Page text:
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(Note, this article was originally published September 17, 2013 when the iPhone 5 was released.  It has been updated for newest iOS 10–steps haven’t changed since iOS7)
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What is an FM Transmitter? A Comparison of the Best iPhone/iPod/iPad FM Transmitters

Submitted by on September 10, 2010 – 8:59 pm4 Comments

Now that you’ve stored your favorite music on your iPod, iPhone or iPad, you can take it with you everywhere.  Rather than listen to the music from the itsy bitsy speakers on your iDevice, certainly you want to listen to it through your car stereo speakers.  The least expensive way to listen to your iPod/iPad/iPhone music over your speakers is with an FM transmitter.

An FM transmitter plugs into your car’s power socket (cigarette lighter) and then plugs into either your docking connection at the bottom of your iPod/iPad/iPhone, or into your headphone jack.  You tune your FM car radio to a weak station and then set the FM transmitter to that same station.  The music is then picked up by your car stereo and played over your car speakers as if it were receiving the broadcast from a radio station.

Transmitters that plug into your docking connection will charge your phone while listening (or can even be used as a car charger when not listening).  If you choose an FM transmitter that uses a headphone jack, for longer trips you will want to also plug it into some kind of charger as well so you don’t get out of the car with a dead iPhone.

Note:  Sometimes you will plug in the FM transmitter to an iPhone and see a message that this accessory does not work with iPhone.  If the FM transmitter’s packaging or website says that it’s compatible, I usually ignore the message and use it anyway.  (Use your own judgement, I’m not responsible for your choice to go ahead here…all I can tell you is that many times I plug in my iPhone to a device specifically made for that model only to receive that message.  If it were an older model accessory with a new phone, I’m more skeptical.)

Which FM Transmitter Work Best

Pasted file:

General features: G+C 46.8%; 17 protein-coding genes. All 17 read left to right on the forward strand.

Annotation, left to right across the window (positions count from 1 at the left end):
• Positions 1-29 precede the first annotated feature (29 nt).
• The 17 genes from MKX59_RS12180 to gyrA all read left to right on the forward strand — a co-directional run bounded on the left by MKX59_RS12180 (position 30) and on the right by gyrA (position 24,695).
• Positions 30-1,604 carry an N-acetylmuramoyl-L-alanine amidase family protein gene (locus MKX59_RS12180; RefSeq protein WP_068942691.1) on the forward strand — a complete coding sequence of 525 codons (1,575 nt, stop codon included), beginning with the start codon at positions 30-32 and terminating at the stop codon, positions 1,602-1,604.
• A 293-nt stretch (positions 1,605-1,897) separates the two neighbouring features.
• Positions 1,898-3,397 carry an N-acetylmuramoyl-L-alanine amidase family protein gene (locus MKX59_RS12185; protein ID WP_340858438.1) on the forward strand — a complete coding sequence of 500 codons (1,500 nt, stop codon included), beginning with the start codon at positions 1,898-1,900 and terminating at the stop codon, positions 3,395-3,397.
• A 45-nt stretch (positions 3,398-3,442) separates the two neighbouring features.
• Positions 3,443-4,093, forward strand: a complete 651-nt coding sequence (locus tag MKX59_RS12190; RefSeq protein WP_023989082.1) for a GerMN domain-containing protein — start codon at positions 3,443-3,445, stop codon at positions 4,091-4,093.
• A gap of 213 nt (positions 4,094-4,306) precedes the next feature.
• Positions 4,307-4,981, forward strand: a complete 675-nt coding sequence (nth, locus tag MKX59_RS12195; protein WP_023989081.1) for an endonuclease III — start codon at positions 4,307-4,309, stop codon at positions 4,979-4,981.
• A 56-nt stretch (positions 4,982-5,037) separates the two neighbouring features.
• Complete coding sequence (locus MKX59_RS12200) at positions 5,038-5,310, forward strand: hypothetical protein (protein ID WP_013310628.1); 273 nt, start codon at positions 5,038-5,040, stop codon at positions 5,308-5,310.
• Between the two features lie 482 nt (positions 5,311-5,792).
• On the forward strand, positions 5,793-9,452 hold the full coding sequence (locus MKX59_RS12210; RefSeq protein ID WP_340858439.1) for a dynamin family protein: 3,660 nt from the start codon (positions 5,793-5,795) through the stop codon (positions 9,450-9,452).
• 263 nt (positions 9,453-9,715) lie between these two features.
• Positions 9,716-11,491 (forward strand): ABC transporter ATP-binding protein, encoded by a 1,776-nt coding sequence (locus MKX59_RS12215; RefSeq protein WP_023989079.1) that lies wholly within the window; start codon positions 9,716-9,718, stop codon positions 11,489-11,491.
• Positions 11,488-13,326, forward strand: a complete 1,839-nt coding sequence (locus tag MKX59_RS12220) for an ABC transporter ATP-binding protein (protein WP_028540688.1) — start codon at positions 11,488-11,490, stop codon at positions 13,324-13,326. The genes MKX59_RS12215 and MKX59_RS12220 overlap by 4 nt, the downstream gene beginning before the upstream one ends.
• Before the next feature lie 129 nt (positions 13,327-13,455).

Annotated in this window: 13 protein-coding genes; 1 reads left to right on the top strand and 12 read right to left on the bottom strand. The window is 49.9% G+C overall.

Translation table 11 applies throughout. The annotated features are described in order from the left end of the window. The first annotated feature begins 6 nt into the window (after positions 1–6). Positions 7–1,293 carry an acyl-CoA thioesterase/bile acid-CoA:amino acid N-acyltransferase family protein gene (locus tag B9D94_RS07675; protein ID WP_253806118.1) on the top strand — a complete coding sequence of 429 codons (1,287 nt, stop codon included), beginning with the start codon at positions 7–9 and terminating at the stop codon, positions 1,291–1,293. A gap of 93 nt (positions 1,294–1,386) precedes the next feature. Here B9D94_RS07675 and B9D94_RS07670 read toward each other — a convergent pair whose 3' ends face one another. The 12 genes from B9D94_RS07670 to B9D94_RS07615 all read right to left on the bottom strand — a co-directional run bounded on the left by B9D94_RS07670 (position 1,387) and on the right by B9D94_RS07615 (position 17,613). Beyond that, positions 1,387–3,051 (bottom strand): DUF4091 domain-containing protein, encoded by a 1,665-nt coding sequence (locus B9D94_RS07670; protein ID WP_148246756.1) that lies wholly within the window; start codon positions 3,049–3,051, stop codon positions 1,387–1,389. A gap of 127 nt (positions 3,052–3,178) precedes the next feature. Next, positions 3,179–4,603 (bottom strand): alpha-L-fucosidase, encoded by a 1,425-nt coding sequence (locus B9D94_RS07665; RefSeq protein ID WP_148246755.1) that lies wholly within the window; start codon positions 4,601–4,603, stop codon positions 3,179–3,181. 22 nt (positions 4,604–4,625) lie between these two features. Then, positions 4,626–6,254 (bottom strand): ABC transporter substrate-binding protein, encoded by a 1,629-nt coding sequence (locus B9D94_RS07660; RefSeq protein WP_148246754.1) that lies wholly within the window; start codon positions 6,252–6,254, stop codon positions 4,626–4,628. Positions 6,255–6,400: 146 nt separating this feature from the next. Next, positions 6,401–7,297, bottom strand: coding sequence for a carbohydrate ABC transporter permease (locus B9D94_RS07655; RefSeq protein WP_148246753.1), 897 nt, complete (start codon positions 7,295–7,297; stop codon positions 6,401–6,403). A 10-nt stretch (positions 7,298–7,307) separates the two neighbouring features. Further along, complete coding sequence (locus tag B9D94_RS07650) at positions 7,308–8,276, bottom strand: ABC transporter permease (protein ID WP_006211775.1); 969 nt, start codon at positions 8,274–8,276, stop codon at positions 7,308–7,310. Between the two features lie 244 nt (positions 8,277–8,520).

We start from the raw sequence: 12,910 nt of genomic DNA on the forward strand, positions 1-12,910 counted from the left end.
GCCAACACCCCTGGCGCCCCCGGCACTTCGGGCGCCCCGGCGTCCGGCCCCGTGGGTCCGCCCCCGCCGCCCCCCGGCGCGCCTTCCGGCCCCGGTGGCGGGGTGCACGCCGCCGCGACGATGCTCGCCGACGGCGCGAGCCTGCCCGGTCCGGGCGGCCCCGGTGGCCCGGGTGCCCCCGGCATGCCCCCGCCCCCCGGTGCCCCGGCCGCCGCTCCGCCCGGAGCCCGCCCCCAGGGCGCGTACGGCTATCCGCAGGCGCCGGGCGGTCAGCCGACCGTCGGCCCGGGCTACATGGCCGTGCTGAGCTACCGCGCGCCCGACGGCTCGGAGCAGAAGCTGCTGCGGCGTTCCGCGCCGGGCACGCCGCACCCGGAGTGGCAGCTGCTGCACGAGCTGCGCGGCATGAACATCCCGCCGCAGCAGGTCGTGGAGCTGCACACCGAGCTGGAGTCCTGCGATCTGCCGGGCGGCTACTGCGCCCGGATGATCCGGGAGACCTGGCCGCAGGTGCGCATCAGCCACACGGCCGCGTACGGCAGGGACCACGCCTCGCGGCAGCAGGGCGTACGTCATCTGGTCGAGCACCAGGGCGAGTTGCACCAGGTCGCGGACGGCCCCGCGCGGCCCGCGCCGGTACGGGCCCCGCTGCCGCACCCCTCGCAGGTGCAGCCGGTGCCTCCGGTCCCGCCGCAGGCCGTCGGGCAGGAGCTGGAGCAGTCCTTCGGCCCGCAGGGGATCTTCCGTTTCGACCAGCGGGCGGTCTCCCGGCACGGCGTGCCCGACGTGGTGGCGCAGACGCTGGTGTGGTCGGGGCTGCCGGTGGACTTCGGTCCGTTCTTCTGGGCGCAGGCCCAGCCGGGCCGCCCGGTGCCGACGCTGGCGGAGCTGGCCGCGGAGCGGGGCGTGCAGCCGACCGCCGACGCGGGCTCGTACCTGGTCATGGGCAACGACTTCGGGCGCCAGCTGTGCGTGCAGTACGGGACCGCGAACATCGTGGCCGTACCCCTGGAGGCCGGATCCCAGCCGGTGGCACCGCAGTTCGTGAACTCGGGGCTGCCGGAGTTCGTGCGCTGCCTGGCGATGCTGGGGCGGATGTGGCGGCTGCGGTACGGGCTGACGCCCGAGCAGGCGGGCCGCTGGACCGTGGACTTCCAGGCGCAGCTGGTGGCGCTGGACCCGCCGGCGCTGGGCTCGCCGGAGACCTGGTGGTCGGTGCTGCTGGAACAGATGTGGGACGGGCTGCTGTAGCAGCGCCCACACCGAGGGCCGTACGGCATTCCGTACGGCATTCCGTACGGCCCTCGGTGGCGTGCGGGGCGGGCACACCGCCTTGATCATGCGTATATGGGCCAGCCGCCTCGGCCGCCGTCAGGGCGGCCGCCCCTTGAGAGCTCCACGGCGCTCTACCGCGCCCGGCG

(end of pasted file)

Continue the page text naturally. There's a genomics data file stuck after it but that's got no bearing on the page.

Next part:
In some areas all FM transmitters work really  well.  In bigger cities where there are radio stations at almost every frequency, it can be harder for your car radio to receive a signal from the FM transmitter. Here is where some transmitters outperform the others.

I tested them in big cities–Portland, Seattle, Los Angeles, San Diego– in small towns and on highways.  Surprisingly, one of the most challenging areas to keep a signal was along 5 from Tracy/Stockton to L.A. where I’d drive into areas with some very powerful hispanic and religious stations.  These stations would “break through” the broadcast of the weaker FM transmitters and I would have to look for another frequency.  The ability of an FM transmitter to hold a station is important as you don’t want to have to fumble to change the channels with driving no matter how easy it is.

It is always best to have someone else in the car tune your FM transmitter, or to pull over so you can make the changes safely.  Still, some of the units tested make it easy to change stations by touch, requiring only a quick glance at your radio and at the transmitter to tune it.

The following transmitters are the best I’ve tried. Some models focus on getting the high quality sound (high fidelity), some on simplicity of use, and others on getting a clear signal to a number on your radio dial (clear frequency).

Comparing FM Transmitters

I have rated each model for quality, ease of use, and how well they transmit to your car radio.

Ratings:

Audio Quality: this was experiential.  If I was able to hear clear highs and lows– clarity of vocals and instruments–it rates higher.

Automatic Tuning:

Automatic tuning is supposed to scan the radio frequencies to find a clear station. You then tune your radio dial to the station that it finds.

This feature was mostly a bust.  Frequently, there was already a radio station on that frequency and the radio would not pick up the signal from the transmitter (or it was very weak and you had to turn the radio volume way up). The Schosche model was the exception.  If you tuned to the station that the Schosche found, and then started playing your music, the music would overpower the incoming radio station so you can listen to your iPhone/iPod/iPad music.

Tip: Connect your iPod to the FM transmitter, turn on your radio, and start your iPod music playing while matching your radio station frequency to the FM transmitter’s frequency.  This way you’ll start hearing your music when the two station numbers match.  Also, you’ll know if the signal is strong enough and the sound quality is acceptable –loud enough, no crackles or other interference.

Easy manual tuning: It is usually easiest to find a clear station on the radio dial first, then manually change the FM transmitter to match that station number.  This is the ease of use rating, as the ease of manual tuning is the most important feature when using this kind of device.

Resists interference/locks onto station: Here I rate the performance of the FM transmitter after I have tuned to a clear station.  Do I need to find another station because there is static, interference, or when driving into an area where a local station bleeds through?

1.  Monster Cable- two models

Monster iCarplay Wireless 1000 ($119.95)

Audio quality: 5 out of  5

Automatic tuning: 1 out of 5

Easy manual tuning: 1 out of 5

Resists interference/locks onto station: 1 out of 5